This post is made to delve into and explain the law stated in the prior post on slander and libel and I would suggest reading the prior post first.
My last post gave you an overview of the laws of Slander and Libel and what we need to know is at least a working knowledge of the conduct which creates the actionable categories, and this is called “Defamation”.
To establish that the words used were defamatory, you must prove that they were such as would hold the plaintiff up to contempt, hatred scorn, or ridicule or would tend to impair his standing in the community. The plaintiff must further prove that the words are such as would tend to discredit him in the minds of any considerable or respectable class in the community. The question whether a publication is defamatory or not, being dependant upon the effect produced upon the public or a considerable part of it, is one particularly fit for trial by jury, and the action will not be removed from their consideration, and a court should not award a summary judgment (to dismiss) unless it appears that the statement complained of is not reasonably capable of being understood in a defamatory sense to the discredit of the plaintiff, as required, in the minds of the public.
To maintain an action of slander one must establish that the words spoken were actionable per se, that is, that they charged the plaintiff with a crime, or state that he is suffering from certain diseases, or prejudice him in his profession or business, or impute an unfitness for or misconduct in his office or employment. Interestingly enough an accusation purporting to rest on hearsay is none the less defamatory. (An example might be “Well I can tell that I heard from a good source that Joe Goodfella is dipping into the till at work, and this guy never lies”)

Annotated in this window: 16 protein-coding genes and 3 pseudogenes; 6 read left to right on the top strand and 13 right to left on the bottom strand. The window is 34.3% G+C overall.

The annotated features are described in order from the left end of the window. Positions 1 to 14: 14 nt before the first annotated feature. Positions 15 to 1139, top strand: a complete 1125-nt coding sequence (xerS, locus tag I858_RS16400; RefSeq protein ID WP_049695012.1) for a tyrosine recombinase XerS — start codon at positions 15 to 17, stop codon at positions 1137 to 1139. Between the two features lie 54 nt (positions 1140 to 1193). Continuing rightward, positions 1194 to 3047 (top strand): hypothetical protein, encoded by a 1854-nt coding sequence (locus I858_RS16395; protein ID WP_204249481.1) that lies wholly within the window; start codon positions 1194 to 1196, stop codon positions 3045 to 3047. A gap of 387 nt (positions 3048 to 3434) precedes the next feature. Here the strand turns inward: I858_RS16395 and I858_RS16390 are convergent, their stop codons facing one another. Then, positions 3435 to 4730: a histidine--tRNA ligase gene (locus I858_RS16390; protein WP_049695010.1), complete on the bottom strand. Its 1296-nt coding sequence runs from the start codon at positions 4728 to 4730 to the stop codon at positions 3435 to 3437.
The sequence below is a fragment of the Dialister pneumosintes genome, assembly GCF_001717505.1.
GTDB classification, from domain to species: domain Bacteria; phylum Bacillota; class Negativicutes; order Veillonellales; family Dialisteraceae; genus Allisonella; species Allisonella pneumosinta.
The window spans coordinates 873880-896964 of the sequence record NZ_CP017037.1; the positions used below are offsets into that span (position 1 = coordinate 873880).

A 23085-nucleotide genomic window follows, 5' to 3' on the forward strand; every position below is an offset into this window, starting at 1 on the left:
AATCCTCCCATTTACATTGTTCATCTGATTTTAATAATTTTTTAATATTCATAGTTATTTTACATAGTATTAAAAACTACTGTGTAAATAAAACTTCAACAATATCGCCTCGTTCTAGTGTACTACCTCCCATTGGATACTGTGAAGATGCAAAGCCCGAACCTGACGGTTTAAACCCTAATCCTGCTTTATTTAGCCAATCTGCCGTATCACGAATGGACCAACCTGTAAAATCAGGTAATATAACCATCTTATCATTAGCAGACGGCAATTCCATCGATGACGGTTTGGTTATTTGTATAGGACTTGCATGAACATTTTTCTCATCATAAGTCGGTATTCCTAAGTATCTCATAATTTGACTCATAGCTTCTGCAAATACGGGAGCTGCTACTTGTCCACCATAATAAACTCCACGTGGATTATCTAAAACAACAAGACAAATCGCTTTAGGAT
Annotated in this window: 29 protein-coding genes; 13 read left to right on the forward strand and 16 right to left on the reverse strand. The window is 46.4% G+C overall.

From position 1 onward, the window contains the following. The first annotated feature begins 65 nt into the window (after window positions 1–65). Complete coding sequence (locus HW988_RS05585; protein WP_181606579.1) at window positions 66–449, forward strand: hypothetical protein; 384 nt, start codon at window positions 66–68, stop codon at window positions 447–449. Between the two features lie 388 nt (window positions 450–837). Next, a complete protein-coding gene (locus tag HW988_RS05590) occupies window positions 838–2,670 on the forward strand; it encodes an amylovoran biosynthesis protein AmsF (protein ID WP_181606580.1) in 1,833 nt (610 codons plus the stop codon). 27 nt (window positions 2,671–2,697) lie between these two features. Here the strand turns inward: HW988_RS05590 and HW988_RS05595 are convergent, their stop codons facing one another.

Where the slanderous words spoken are actionable per se, it is not essential that the plaintiff prove special damages to establish a prima facie case. (Special Damages meaning itemized losses of income and other special circumstances other than loss of face)
Where the action is for libel, as distinguished from slander, it may be actionable per se without the proof of special damages, even though the defamatory words do not impute a crime, or bad character of the plaintiff, or an injury to him in his office or business.
Where the defamatory communication consists of a statement or an opinion, it is actionable only if the statement implies the allegation of undisclosed defamatory facts as the basis for his opinion.
The next segment can cause confusion and is only meant to clarify, so lets put on our best meditation faces:
There is a distinction between “pure” opinion (one based on disclosed or assumed nondefamatory facts) and “mixed” opinion (one apparently based on facts that have not been stated or assumed to exist). A mixed opinion is actionable if the plaintiff can demonstrate that it is reasonably understood as implying the assertion of the existence of the undisclosed facts about the plaintiff that must be defamatory in order to justify the opinion.
Where a statement unambiguously constitutes either a fact or opinion, the distinction is a matter of law for the court to determine. Where the statement could have been understood by the average reader in either sense, the issue must be left to the jury’s determination.
More to come on the next subject of defamation, “Innuendos”, and words with two or more meanings.